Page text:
Muslim Murdered in Scotland After Offering Easter Blessing to 'My Beloved Christian Nation'
A popular Muslim shopkeeper was murdered in Glasgow by another Muslim after posting a friendly Easter message online.
Asad Shah, 40, a devout Muslim, was murdered after he posted a message on his Google account offering Easter blessings to "my beloved Christian nation."
Asad Shah, 40, a devout Muslim originally from the Pakistani city of Rabwah, had his head stamped on during a savage attack, according to one eyewitness.
Around four hours earlier the victim wrote online: "Good Friday and a very Happy Easter, especially to my beloved Christian nation.
"Let's follow the real footstep of beloved holy Jesus Christ and get the real success in both worlds."
On Friday afternoon, police confirmed that a 32-year-old Muslim man had been arrested in connection with Mr Shah's death.
A spokeswoman added: "A full investigation is under way to establish the full circumstances surrounding the death which is being treated as religiously prejudiced."
The victim was found seriously injured on Minard Road, Glasgow, and was taken to the Queen Elizabeth University Hospital where he later died on Thursday.
An eyewitness, who did not want to be named, told the Daily Record: “As I drove past I saw two men standing over the victim.
"One was stamping on his head. There was a pool of blood on the ground. It was horrific.
“The police arrived in minutes and the poor guy was getting CPR at the scene. I really hope he pulls through.”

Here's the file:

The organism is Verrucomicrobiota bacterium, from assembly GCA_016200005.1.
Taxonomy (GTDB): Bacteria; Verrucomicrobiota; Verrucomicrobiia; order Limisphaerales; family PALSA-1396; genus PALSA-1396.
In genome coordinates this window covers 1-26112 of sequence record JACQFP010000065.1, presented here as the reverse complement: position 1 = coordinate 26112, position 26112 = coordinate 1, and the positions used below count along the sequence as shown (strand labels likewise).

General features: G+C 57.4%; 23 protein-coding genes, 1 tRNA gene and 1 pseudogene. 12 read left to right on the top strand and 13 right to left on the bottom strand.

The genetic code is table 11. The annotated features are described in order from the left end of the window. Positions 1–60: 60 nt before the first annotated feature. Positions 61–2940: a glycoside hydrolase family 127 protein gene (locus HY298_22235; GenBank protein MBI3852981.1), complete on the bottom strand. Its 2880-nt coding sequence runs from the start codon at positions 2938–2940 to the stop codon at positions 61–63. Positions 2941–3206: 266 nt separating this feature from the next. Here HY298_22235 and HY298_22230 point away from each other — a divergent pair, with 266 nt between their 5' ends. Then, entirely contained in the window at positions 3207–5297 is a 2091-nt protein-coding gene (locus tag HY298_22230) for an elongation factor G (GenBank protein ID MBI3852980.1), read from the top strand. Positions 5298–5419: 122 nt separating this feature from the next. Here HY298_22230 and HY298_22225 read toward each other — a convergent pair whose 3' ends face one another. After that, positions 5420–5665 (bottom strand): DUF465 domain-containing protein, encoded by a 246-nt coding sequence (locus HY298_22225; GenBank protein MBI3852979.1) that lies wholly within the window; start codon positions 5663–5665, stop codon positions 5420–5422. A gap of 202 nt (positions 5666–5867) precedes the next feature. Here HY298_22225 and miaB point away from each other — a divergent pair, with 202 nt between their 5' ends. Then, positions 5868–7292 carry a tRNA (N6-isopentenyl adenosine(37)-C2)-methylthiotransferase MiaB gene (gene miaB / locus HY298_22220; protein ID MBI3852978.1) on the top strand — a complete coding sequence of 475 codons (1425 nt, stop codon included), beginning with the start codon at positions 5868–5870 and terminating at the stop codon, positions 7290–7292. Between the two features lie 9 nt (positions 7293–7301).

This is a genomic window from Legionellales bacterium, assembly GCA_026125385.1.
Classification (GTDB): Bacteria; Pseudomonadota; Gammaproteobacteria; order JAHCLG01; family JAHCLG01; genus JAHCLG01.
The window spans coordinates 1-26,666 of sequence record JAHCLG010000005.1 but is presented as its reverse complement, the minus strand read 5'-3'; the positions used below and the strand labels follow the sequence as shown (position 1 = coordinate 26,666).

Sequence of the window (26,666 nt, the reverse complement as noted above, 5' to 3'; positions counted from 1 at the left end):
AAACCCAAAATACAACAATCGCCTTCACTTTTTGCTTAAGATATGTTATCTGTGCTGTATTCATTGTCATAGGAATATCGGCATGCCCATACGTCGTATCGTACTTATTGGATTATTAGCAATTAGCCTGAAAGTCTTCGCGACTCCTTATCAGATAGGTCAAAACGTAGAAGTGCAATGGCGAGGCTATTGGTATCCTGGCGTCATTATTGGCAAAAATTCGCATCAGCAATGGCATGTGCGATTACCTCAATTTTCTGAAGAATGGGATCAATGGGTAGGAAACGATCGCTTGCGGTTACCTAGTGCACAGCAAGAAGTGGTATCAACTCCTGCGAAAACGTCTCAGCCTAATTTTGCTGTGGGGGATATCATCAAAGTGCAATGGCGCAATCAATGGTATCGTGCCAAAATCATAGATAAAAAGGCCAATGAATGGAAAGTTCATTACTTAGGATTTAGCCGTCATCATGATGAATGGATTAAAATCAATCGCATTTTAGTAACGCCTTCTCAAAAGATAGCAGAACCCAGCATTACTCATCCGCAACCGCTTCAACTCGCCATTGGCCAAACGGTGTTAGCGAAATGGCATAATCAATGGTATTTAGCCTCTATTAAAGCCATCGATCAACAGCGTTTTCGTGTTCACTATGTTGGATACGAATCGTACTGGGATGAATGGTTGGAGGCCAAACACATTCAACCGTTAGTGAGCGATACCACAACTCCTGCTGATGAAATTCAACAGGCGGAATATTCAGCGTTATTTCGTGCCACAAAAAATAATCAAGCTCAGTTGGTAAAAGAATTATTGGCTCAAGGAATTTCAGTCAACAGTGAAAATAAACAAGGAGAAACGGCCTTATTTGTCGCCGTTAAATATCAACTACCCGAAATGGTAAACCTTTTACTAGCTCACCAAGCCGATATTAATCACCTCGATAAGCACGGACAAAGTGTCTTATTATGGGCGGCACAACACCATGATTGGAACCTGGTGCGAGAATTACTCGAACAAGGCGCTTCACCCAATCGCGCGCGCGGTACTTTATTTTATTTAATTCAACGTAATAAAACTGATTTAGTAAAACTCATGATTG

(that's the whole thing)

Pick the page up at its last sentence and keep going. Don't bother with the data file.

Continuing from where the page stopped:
On his Facebook page, Mr Shah describes himself as the self-employed owner of Shah's Health and Fitness. His social media account also features videos of Mr Shah in prayer.
In previous posts, he also called "unconditional real love for all mankind."
A police incident unit is stationed near the murder scene, while a body tent is visible.
Resident Isabella Graham, 64, said Mr Shah had previously employed her daughter at the shop. She said: "He was an amazing, wonderful man, he couldn't do enough for you. He wouldn't hurt anybody. Nobody in Shawlands would have a bad word to say about him. I can't believe he's gone."
Saying something nice about Christians and Christianity is apparently too much for some Muslims to accept. We might expect this sort of thing to happen in Karachi or Kabul. But what does it say about Great Britain that in the heart of one of its most ancient cities, a man is beaten to death for expressing views about the brotherhood of man?
To disagree with Mr. Shah is one thing. But to kill him for it? I daresay that Muslim apologists will blame the victim in this case when what's really at fault is a culture that sees life as a cheap commodity and believes that killing people who disagree with them is acceptable, even encouraged.
A version of this piece also appeared at The American Thinker